By Travis Smola
Schoolcraft schools will move to a three-term schedule following a Board of Education vote to approve the change at its February meeting. It could be called a “2 ½-term calendar.”
High School Principal Ric Seager presented the proposed changes to the board. They provide for two 75-day terms in the fall and spring and a 30-day mini-term or semester to close out the school year. Because the terms aren’t equal in length, it is referred to as an “unbalanced calendar.” The changes have a 90 percent approval by school staff.
One big reason for the change is better alignment with college classes some high school students are taking. Seager noted KVCC’s first semester ends in December while Schoolcraft’s ends later in January. “This is a big logistical issue because of this mismatch,” Seager said.
Schoolcraft’s first term will now start in September and end in December at the same time as many local colleges, eliminating scheduling conflicts that pop up for these students. Seager said there has been a rising interest in high school students taking advantage of college programs, with some students taking five or six college courses a year. The second 75-day semester, from January through April, also closely aligns with local colleges.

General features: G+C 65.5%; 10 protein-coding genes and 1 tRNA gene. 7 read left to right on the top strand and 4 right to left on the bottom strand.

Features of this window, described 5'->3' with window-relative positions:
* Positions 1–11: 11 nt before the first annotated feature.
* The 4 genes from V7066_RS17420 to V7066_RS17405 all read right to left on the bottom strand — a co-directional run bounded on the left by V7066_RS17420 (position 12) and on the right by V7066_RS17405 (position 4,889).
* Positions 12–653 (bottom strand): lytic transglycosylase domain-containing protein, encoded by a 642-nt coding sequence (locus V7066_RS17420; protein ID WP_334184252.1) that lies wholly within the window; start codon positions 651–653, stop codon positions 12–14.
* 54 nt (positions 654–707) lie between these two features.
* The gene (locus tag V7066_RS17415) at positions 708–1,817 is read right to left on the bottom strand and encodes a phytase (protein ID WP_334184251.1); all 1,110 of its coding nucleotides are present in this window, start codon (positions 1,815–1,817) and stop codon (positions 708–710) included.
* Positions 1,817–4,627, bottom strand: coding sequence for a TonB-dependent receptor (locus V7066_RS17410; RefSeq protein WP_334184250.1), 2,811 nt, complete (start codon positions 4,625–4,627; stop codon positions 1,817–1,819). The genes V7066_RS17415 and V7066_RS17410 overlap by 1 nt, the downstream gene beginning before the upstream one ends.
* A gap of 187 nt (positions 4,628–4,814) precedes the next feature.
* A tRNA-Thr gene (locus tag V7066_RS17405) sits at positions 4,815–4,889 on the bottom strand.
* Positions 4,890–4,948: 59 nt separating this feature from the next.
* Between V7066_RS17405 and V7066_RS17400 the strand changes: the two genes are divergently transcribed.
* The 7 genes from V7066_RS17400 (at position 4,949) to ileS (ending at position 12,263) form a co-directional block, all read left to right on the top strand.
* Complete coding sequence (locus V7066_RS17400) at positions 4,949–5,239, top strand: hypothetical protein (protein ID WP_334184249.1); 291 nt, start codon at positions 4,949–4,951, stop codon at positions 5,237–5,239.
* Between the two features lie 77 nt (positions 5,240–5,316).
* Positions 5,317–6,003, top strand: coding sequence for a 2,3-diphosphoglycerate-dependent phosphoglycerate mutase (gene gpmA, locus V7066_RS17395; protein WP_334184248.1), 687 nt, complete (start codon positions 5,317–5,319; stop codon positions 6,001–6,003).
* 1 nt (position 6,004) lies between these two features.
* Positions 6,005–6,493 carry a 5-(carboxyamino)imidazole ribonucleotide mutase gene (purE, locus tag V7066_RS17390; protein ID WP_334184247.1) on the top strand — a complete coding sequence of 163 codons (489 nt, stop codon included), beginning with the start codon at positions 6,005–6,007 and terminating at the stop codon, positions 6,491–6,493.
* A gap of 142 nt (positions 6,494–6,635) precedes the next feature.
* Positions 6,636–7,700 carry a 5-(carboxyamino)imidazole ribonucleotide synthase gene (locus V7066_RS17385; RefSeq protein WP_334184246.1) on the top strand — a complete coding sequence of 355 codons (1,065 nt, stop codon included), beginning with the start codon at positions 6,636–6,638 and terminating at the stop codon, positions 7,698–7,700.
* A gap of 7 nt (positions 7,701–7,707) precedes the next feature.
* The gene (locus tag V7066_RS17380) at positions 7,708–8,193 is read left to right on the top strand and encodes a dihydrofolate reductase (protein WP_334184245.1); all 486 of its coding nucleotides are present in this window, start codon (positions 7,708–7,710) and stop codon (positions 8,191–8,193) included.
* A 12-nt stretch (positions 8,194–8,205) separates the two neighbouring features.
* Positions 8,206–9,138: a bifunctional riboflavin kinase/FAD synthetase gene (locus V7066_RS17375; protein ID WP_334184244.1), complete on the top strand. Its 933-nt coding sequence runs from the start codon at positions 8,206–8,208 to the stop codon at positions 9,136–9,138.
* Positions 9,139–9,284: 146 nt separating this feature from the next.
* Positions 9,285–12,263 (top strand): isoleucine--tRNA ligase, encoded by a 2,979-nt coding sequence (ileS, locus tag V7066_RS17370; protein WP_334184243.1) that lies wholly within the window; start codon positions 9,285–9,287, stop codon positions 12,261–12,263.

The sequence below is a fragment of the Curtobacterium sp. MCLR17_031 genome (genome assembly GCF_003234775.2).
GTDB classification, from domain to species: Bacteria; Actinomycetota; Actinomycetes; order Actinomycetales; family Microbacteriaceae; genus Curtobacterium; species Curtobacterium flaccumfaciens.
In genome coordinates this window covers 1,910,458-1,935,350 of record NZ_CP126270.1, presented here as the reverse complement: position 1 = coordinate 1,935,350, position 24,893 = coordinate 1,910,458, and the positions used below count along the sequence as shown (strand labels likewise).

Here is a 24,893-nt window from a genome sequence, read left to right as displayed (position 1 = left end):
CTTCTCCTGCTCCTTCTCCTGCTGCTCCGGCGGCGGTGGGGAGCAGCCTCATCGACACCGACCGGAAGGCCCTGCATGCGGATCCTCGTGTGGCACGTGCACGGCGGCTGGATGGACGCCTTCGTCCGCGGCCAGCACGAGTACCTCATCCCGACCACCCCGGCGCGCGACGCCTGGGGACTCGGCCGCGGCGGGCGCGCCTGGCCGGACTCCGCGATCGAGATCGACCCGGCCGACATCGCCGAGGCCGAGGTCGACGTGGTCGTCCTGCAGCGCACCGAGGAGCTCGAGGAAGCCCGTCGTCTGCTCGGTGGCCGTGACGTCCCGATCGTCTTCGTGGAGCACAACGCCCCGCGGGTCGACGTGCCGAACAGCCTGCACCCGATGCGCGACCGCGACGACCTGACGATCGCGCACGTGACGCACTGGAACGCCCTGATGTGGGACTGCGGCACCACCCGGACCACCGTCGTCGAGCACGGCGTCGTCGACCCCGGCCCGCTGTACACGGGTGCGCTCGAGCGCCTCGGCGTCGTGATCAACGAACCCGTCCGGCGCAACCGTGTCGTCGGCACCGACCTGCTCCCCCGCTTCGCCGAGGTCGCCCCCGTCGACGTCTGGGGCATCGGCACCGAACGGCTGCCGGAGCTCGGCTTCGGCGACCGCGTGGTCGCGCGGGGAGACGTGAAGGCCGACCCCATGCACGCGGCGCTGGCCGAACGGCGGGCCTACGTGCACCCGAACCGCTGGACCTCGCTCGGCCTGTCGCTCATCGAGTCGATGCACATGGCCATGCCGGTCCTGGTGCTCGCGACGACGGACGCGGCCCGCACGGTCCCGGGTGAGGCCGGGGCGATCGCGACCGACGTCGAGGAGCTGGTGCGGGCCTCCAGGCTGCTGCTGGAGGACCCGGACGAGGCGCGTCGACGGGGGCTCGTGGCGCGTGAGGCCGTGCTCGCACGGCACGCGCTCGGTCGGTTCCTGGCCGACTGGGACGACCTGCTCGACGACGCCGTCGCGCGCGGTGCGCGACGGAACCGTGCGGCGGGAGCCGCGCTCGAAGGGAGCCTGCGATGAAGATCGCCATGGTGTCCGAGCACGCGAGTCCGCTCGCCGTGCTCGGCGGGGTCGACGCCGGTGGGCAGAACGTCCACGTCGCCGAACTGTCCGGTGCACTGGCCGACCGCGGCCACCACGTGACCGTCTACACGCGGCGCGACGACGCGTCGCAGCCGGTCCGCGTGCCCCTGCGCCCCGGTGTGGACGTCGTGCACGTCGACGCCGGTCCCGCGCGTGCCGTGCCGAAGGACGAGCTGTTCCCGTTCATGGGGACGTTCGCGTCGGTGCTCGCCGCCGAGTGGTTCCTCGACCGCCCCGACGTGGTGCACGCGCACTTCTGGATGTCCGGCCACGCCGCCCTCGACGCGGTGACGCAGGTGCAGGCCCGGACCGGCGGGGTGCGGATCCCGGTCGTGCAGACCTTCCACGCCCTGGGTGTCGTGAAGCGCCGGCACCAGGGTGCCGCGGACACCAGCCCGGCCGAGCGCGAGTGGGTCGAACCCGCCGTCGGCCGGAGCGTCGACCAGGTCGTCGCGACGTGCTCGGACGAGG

In both the first and second semester there will be more of a focus on completing a student’s core courses. In the third term, from May until June, students can focus primarily on academic electives and credit recovery. This means a student who struggled on a course can use the third semester to make up credits and avoid having to take the whole class over again.
Emphasizing core classes in the first two semesters has an added benefit. It opens up time for students to have more elective options in the May term. “The biggest complaint we get from our elementary is ‘where the heck is art?’” Superintendent Rusty Stitt said. He said the schedule would bring back more opportunities for those art classes. “This is nothing but a huge victory for the district.”
Teachers will also have the opportunity to develop new unique elective courses such as women in history or a forensics class. “These are the kinds of classes teachers get excited about building and students get excited about taking,” Seager said.
Trustee Jennifer Gottschalk expressed concerns on the costs of the change, but Seager and Stitt both said the changes will not require additional staff or funding. Finance Director Rita Broekema said she has faith in the work staff has put into the new calendar not adding any additional costs.
While the change will still add up to the state-required 180 days of instruction, there are some other changes coming. Seven classes a day will be reduced to six and each class period will be increased by 10 minutes. These slight changes mean the schools gain an additional six hours of instruction time per year.
It will also lead to a slightly earlier start time of 7:55 a.m. Graduation requirements will be upped from 24 of 28 credits to 26 of 30 credits. Seniors will also have to stay in school one more week as the graduation date will be pushed back to the second Sunday in June.